Indonesian haute Cuisine

Indonesian haute Cuisine


Chef Patron Mandif Warokka and his chefs capture the authentic tastes of a rich array of Indonesian dishes found in homes across the archipelago and turn them into ambrosial works of culinary art.

Blanco par Mandif, a 10-seat restaurant overlooking the Tjampuhan River valley that is dedicated to keeping Indonesia’s extensive culinary heritage alive, is an absolute must-do for all gourmands visiting Bali.

This exclusive restaurant, open for lunch and dinner, showcases the traditional flavours of Indonesian home and street cooking, re-imagined and presented in an aesthetic splendour that puts it firmly on the international fine-dining map.

Uniquely for Indonesian food, this tiny restaurant serves only degustation menus of seven, nine or 13 courses, with the option of pairing with specially created cocktails and fine Australian wines.



Mandif, his extremely talented Chef de Cuisine Denny Sumarko and the team use their various favourite childhood foods, among others, as inspiration to create masterpieces that encompass the familiar flavours but are as similar to the original as introductory physics is to astrophysics.

While Indonesian food is usually hearty, heavy and served in the spoonful alongside steamed rice and one of many pungent chilli condiments, at Blanco par Mandif, the kitchen team analyses each dish and presents the authentic flavours as exquisite Indonesian fine dining with far greater global appeal, using modern, healthy methods.

Ingredients are sourced locally and the bounties of the Indonesian Spice Islands are fully explored. As the menu changes with the seasons and produce availability, creativity remains sharply honed at all times.

Take for example Denny’s take on gudeg, a famed Central Javanese dish. With flavours and ingredients unfamiliar to many non-Indonesians, this highly popular street food is normally presented as a heap of pale brown chunks of young jackfruit boiled in coconut milk, palm sugar, Indonesian spices and teak leaves, with stewed beef skin, compressed rice cakes and stink beans. As it stands, it looks unappetizing and is not something likely to be enjoyed by western palates.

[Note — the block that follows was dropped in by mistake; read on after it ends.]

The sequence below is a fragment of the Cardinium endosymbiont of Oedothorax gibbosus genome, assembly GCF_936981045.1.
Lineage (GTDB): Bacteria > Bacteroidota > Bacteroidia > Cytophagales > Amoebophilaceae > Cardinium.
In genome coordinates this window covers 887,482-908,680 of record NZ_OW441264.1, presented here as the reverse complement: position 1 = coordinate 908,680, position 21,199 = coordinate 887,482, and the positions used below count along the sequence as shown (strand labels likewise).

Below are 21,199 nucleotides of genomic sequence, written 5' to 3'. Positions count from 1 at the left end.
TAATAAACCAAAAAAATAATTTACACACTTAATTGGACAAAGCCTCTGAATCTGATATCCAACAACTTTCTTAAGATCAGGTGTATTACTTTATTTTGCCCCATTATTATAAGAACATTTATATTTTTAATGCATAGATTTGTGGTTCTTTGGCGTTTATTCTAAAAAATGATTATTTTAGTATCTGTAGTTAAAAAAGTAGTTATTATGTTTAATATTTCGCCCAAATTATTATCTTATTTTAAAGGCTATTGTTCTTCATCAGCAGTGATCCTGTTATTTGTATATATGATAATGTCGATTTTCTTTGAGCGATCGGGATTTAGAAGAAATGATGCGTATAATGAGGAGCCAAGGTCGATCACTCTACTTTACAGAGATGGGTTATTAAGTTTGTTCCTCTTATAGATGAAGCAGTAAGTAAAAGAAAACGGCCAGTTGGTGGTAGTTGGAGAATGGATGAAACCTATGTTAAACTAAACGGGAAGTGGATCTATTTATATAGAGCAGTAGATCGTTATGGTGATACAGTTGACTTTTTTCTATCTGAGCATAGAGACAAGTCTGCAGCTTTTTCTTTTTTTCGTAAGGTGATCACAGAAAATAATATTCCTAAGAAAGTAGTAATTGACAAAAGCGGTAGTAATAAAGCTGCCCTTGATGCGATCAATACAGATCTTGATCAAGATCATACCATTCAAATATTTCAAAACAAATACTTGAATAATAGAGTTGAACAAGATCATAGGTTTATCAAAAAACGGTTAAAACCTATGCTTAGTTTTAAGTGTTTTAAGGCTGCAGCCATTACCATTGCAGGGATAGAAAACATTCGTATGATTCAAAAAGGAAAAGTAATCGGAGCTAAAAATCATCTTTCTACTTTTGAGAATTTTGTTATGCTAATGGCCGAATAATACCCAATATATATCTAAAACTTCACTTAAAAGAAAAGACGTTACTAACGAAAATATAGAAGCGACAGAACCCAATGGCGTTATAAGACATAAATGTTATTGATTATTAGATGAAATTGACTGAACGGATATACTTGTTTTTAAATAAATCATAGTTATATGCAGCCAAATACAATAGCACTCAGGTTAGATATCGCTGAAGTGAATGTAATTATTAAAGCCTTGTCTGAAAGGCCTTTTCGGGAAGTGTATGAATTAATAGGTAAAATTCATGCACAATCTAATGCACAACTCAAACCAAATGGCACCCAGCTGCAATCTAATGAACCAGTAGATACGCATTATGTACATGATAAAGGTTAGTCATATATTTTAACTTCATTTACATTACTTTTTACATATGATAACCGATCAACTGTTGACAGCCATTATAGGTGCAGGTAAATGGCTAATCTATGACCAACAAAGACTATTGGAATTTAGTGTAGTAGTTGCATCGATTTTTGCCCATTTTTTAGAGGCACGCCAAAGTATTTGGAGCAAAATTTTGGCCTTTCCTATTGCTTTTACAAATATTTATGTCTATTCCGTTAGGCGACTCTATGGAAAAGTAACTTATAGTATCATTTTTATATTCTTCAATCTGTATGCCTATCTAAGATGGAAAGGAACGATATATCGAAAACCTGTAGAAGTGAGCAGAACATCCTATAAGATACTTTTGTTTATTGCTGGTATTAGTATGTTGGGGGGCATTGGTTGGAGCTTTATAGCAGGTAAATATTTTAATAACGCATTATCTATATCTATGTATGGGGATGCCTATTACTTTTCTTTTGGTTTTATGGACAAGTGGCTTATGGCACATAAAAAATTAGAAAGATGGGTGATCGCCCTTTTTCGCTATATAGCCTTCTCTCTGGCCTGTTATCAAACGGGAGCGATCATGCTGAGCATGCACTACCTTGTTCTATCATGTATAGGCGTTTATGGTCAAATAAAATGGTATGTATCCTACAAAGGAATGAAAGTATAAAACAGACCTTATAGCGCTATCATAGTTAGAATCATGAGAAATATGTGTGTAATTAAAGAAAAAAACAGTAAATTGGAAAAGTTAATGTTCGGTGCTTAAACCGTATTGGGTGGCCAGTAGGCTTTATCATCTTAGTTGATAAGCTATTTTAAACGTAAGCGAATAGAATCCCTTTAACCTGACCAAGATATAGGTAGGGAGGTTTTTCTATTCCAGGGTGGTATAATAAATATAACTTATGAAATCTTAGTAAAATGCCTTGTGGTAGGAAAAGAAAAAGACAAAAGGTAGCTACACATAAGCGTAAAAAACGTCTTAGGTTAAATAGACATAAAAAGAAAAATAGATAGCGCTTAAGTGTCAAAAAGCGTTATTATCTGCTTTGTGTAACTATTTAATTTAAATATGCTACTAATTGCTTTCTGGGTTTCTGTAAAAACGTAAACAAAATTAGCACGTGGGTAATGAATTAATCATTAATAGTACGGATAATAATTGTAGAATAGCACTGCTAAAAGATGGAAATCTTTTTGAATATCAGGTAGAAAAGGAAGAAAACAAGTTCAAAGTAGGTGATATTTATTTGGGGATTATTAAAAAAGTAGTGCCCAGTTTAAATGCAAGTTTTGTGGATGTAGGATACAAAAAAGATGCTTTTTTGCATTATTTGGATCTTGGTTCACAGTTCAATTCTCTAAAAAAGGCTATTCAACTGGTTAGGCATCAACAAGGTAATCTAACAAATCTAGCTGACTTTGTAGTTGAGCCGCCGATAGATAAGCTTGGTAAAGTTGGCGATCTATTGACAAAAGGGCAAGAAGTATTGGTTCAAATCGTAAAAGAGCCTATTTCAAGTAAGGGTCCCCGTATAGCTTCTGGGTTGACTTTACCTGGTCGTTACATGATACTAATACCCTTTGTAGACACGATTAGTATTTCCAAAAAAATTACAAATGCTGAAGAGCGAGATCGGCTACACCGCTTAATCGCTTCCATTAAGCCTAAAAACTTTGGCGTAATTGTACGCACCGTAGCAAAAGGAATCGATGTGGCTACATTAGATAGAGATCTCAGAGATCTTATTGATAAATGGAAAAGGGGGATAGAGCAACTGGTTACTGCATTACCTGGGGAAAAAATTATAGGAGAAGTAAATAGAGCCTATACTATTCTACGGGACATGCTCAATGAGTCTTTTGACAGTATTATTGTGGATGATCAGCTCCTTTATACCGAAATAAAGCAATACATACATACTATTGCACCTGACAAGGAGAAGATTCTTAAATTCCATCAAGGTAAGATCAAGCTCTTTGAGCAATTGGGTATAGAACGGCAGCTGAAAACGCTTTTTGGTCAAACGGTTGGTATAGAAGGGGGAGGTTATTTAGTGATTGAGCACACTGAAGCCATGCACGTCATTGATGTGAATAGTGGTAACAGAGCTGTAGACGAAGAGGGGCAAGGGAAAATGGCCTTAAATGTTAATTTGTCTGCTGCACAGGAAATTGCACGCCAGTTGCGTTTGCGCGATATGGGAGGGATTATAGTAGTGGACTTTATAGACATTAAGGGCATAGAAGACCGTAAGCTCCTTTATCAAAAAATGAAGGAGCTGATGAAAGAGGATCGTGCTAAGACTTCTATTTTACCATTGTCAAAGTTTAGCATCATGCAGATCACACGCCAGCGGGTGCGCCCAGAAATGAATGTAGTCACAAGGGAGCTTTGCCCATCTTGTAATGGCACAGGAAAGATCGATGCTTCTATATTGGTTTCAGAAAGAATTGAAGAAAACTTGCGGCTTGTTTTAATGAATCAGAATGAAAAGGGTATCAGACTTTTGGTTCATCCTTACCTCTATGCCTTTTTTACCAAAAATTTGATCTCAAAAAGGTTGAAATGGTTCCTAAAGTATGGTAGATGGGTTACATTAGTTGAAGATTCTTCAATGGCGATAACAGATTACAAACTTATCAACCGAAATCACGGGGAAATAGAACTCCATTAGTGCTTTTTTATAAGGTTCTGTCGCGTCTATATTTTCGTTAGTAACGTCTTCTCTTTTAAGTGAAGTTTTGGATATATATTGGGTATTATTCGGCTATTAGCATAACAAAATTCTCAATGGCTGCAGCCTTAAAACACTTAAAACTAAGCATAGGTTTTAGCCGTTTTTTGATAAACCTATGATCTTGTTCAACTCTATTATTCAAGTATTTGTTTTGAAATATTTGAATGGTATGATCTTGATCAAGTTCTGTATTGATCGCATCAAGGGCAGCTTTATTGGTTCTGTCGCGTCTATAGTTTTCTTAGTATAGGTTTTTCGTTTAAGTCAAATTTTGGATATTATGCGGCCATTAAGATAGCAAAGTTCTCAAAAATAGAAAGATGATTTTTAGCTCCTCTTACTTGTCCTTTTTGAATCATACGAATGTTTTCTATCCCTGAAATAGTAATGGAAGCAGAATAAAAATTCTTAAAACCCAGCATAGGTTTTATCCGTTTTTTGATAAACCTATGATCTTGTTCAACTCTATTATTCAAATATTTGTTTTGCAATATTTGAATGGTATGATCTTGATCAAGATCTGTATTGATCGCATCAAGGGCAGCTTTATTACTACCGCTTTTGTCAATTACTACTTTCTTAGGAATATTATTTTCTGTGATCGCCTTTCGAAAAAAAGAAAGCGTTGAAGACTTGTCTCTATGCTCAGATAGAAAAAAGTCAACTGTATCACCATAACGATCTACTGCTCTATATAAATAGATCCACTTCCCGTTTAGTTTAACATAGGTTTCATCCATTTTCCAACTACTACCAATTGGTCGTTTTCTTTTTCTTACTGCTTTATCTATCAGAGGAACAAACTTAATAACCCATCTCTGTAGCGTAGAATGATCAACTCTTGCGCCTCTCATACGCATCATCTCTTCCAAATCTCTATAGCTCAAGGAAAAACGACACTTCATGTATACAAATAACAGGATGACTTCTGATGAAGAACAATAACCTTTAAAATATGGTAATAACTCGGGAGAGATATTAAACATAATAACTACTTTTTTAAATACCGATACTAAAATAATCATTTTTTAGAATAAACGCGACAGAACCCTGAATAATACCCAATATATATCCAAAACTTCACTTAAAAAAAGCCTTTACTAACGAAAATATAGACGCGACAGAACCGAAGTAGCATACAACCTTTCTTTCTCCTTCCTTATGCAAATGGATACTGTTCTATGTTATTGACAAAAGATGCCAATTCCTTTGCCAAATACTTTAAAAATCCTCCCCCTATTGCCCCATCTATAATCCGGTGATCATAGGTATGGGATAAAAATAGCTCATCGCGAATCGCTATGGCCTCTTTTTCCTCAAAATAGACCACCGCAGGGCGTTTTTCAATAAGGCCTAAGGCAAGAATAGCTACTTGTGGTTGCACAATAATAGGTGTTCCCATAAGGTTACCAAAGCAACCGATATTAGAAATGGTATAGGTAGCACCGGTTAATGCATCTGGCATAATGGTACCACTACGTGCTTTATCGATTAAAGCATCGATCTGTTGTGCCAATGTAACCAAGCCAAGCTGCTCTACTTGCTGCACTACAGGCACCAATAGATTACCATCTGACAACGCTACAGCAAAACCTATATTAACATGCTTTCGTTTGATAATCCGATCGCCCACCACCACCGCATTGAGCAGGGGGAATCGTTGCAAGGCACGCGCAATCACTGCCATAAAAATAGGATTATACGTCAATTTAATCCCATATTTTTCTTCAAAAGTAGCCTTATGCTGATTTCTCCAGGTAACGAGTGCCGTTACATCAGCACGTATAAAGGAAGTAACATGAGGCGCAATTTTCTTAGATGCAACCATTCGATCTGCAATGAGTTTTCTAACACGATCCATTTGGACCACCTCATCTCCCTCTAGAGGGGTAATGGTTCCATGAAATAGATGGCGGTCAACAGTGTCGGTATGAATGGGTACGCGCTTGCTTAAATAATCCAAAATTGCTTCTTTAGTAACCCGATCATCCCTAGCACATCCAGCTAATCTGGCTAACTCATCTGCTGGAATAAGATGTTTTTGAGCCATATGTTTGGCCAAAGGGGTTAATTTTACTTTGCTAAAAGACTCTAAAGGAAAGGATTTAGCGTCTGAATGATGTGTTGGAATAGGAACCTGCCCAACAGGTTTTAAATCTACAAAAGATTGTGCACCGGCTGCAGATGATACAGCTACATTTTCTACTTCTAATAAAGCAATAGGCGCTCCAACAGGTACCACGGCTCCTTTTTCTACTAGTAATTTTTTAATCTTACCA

Denny’s version, however, is served on a dark brown teak leaf and encompasses all the familiar tastes, emphasizing the individual components and textures for a delicious and attractive offering, enjoyable even to those new to this very Javanese food.

Eko Putro, the witty and informative general manager, helms the beverage program and mirrors the chefs’ passion and craftsmanship, creating perfectly designed drinks to match each dish. For the gudeg, he has crafted a divine whiskey and coconut milk cocktail that has nutty and kaffir lime hints, perfectly complementing the sweetness of the gudeg.

The presentation of all the food and drink is as important at Blanco par Mandif as the sublime epicurean journey. From the choice of plate or drinking vessel – considering shape, texture, colour and material – to the way the food is plated to highlight the colours and textures of its component parts and decorated with greenery, petals or flowers. Each stunningly gorgeous dish is presented to diners by one of the chefs, who explains it and clarifies any unusual Indonesian ingredient.